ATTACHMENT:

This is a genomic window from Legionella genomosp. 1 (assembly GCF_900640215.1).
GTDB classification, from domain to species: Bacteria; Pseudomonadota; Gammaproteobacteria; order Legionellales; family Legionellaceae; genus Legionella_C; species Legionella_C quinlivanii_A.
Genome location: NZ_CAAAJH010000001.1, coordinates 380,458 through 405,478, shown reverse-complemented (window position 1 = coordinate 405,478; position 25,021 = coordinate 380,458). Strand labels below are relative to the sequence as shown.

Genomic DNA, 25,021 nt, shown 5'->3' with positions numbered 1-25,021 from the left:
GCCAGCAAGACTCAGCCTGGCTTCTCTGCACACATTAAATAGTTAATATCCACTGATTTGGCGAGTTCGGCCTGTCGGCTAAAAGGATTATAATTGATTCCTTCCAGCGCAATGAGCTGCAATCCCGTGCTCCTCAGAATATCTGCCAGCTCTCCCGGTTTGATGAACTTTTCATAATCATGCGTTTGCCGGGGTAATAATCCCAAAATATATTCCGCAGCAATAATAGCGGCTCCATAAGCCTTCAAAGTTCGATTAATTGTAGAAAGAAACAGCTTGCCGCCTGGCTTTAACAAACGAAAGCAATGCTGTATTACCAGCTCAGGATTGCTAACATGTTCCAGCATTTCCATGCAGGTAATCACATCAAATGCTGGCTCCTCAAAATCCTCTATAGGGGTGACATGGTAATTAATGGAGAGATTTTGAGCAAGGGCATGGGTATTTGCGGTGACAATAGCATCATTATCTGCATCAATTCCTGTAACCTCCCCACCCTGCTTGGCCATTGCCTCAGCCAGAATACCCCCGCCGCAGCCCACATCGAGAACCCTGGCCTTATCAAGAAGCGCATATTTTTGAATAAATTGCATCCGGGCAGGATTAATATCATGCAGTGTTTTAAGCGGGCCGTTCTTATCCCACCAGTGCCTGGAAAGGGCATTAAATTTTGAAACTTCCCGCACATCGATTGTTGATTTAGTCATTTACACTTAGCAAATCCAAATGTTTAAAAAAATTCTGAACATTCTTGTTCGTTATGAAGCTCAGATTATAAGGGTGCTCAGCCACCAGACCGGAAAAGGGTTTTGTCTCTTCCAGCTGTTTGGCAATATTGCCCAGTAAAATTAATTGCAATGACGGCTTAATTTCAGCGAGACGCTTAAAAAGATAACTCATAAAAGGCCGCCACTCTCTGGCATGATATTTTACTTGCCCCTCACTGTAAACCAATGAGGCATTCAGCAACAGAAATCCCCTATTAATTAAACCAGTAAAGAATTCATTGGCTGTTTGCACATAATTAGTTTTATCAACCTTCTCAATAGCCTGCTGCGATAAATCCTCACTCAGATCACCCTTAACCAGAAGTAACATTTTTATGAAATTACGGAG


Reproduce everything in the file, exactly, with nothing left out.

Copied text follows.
This is a genomic window from Legionella genomosp. 1 (assembly GCF_900640215.1).
GTDB classification, from domain to species: Bacteria; Pseudomonadota; Gammaproteobacteria; order Legionellales; family Legionellaceae; genus Legionella_C; species Legionella_C quinlivanii_A.
Genome location: NZ_CAAAJH010000001.1, coordinates 380,458 through 405,478, shown reverse-complemented (window position 1 = coordinate 405,478; position 25,021 = coordinate 380,458). Strand labels below are relative to the sequence as shown.

Genomic DNA, 25,021 nt, shown 5'->3' with positions numbered 1-25,021 from the left:
GCCAGCAAGACTCAGCCTGGCTTCTCTGCACACATTAAATAGTTAATATCCACTGATTTGGCGAGTTCGGCCTGTCGGCTAAAAGGATTATAATTGATTCCTTCCAGCGCAATGAGCTGCAATCCCGTGCTCCTCAGAATATCTGCCAGCTCTCCCGGTTTGATGAACTTTTCATAATCATGCGTTTGCCGGGGTAATAATCCCAAAATATATTCCGCAGCAATAATAGCGGCTCCATAAGCCTTCAAAGTTCGATTAATTGTAGAAAGAAACAGCTTGCCGCCTGGCTTTAACAAACGAAAGCAATGCTGTATTACCAGCTCAGGATTGCTAACATGTTCCAGCATTTCCATGCAGGTAATCACATCAAATGCTGGCTCCTCAAAATCCTCTATAGGGGTGACATGGTAATTAATGGAGAGATTTTGAGCAAGGGCATGGGTATTTGCGGTGACAATAGCATCATTATCTGCATCAATTCCTGTAACCTCCCCACCCTGCTTGGCCATTGCCTCAGCCAGAATACCCCCGCCGCAGCCCACATCGAGAACCCTGGCCTTATCAAGAAGCGCATATTTTTGAATAAATTGCATCCGGGCAGGATTAATATCATGCAGTGTTTTAAGCGGGCCGTTCTTATCCCACCAGTGCCTGGAAAGGGCATTAAATTTTGAAACTTCCCGCACATCGATTGTTGATTTAGTCATTTACACTTAGCAAATCCAAATGTTTAAAAAAATTCTGAACATTCTTGTTCGTTATGAAGCTCAGATTATAAGGGTGCTCAGCCACCAGACCGGAAAAGGGTTTTGTCTCTTCCAGCTGTTTGGCAATATTGCCCAGTAAAATTAATTGCAATGACGGCTTAATTTCAGCGAGACGCTTAAAAAGATAACTCATAAAAGGCCGCCACTCTCTGGCATGATATTTTACTTGCCCCTCACTGTAAACCAATGAGGCATTCAGCAACAGAAATCCCCTATTAATTAAACCAGTAAAGAATTCATTGGCTGTTTGCACATAATTAGTTTTATCAACCTTCTCAATAGCCTGCTGCGATAAATCCTCACTCAGATCACCCTTAACCAGAAGTAACATTTTTATGAAATTACGGAG